When Lyndon Johnson succeeded John Kennedy as president he accepted Kennedy's agenda, but his electoral victory in 1964 freed him to set his own. His agenda included declaring the War on Poverty and striving to create the Great Society. Measures he pushed through Congress had sweeping social implications. The 1964 Civil Rights Act prohibited discrimination in public accommodations, public education, and employment; the women's rights movement made an important gain when a congressman, attempting to kill the bill, inserted the word "sex" into the list of grounds on which discrimination would be prohibited. The 1965 Voting Rights Act sought to remove barriers that prevented blacks from voting, and the 1968 Open Housing Act prohibited racial discrimination in housing and jury service. Other Great Society measures included Medicare, federal support for schools at all levels, programs for improving housing, increases in social security, reform of immigration laws, programs for research and treatment of physical and mental illnesses and construction of facilities for these purposes, federal support for the arts and humanities, highway safety and beautification programs, pollution controls, and consumer protection laws.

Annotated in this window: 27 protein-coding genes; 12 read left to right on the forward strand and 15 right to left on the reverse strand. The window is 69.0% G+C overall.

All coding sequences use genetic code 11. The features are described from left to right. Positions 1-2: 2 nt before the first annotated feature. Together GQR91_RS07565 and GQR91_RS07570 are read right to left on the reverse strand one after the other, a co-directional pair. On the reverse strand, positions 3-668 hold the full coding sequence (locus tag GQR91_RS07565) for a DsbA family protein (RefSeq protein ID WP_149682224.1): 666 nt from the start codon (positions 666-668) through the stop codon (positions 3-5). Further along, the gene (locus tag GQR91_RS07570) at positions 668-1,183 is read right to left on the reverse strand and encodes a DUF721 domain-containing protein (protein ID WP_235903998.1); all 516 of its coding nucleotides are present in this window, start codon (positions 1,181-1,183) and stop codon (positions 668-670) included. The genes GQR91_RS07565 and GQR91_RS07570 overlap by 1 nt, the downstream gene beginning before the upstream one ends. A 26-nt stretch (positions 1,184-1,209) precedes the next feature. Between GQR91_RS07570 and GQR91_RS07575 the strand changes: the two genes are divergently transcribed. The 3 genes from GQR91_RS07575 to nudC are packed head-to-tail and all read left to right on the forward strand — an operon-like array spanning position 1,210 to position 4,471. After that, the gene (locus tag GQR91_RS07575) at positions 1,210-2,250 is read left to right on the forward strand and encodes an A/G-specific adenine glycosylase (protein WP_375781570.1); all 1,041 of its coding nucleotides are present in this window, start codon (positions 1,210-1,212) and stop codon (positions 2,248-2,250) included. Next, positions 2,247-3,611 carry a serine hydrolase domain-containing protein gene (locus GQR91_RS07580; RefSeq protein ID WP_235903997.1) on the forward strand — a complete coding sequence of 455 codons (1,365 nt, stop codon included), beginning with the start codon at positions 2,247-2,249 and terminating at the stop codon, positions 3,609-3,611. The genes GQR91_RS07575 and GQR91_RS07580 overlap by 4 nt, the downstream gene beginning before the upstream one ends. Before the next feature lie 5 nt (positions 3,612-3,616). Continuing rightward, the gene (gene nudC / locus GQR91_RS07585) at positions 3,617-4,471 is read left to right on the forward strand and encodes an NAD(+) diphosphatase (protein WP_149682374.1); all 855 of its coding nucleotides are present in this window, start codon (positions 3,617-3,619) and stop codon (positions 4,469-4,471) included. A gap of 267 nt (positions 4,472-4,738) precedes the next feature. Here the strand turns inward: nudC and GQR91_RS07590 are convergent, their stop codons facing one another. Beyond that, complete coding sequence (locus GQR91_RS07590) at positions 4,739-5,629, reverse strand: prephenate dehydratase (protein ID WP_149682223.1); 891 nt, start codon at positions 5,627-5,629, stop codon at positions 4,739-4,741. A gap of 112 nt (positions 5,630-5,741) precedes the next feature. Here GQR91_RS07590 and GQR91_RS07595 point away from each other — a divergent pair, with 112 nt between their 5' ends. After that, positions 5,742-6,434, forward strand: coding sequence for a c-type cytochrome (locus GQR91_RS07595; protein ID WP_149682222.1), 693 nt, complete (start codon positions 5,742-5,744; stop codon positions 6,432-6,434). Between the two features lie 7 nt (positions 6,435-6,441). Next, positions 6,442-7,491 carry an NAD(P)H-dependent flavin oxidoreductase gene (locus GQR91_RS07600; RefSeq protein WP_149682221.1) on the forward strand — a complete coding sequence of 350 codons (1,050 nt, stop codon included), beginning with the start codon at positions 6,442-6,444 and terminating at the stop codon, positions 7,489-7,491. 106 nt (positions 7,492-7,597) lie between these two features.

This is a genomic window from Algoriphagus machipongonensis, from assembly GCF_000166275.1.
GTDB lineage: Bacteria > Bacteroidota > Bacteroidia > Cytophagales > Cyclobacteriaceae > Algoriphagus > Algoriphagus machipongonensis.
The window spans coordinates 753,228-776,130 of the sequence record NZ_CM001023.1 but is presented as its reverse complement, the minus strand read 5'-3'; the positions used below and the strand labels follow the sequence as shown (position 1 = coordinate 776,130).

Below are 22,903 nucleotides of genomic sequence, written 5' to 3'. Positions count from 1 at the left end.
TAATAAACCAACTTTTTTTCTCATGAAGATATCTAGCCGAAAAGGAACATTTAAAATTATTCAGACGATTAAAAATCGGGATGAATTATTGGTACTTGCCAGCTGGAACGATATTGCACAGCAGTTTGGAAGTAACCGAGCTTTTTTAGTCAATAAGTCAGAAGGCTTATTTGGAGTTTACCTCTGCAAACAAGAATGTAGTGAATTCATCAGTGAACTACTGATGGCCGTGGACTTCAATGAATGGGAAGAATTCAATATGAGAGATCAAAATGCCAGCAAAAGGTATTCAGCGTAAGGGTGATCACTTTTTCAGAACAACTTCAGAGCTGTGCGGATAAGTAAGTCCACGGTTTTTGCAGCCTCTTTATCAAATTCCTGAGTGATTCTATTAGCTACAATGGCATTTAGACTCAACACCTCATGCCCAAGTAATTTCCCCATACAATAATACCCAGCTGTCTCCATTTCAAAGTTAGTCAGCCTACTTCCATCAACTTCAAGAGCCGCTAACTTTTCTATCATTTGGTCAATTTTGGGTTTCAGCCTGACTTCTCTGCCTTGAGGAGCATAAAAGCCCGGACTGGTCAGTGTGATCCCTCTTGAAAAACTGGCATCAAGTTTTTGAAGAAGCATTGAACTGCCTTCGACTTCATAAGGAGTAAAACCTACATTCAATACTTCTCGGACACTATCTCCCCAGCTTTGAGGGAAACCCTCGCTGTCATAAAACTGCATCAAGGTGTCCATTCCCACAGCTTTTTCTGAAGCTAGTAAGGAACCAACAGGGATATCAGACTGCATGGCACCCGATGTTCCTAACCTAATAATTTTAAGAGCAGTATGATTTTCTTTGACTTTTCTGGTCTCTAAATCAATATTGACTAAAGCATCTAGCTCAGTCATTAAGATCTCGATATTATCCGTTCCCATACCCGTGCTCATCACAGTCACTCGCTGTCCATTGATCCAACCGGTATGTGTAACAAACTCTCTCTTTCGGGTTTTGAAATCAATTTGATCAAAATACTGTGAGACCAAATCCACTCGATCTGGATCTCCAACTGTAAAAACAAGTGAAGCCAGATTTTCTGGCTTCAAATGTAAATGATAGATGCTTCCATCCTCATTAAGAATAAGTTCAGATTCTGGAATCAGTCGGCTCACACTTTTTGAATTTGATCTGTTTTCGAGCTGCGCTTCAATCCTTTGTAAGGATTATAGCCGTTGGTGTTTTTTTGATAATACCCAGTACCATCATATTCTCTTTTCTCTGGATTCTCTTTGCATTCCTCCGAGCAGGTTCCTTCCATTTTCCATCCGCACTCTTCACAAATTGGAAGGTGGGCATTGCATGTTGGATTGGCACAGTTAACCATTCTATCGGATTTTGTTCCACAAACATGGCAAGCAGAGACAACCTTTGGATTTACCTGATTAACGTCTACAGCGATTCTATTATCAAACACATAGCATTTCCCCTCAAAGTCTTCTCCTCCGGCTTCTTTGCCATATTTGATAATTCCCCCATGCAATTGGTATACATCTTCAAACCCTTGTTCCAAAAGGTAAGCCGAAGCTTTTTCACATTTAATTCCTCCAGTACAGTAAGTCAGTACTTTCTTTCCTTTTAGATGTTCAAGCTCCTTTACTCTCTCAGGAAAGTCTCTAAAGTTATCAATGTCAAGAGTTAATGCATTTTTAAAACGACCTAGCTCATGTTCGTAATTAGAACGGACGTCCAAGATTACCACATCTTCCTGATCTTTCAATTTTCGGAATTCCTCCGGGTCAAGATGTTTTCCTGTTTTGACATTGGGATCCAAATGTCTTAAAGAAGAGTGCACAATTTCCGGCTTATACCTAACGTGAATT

While pursuing this agenda, Johnson also had the controversial Vietnam War on his hands. The more deeply he led the United States into it, the more elusive victory became. Protests against his policies increased in intensity. By 1968 he was ready to turn the war in Vietnam over to his successor, Richard Nixon, under whom divisions over war policy continued. Protests on campuses were most intense following the killing of four students by National Guardsmen's bullets at Kent State University on May 4, 1970. Meanwhile, about 11 million of the almost 27 million men of draft age were drafted or enlisted. Some of the rest were exempted for physical reasons, some had deferments to attend college, and about 50,000 exiled themselves to Canada and other places. Altogether, 2.7 million Americans served in Vietnam, 300,000 were wounded, and 58,000 died. More than one in six who served received less-than-honorable discharges because of desertion, drug use at the front, or voicing antiwar sentiment.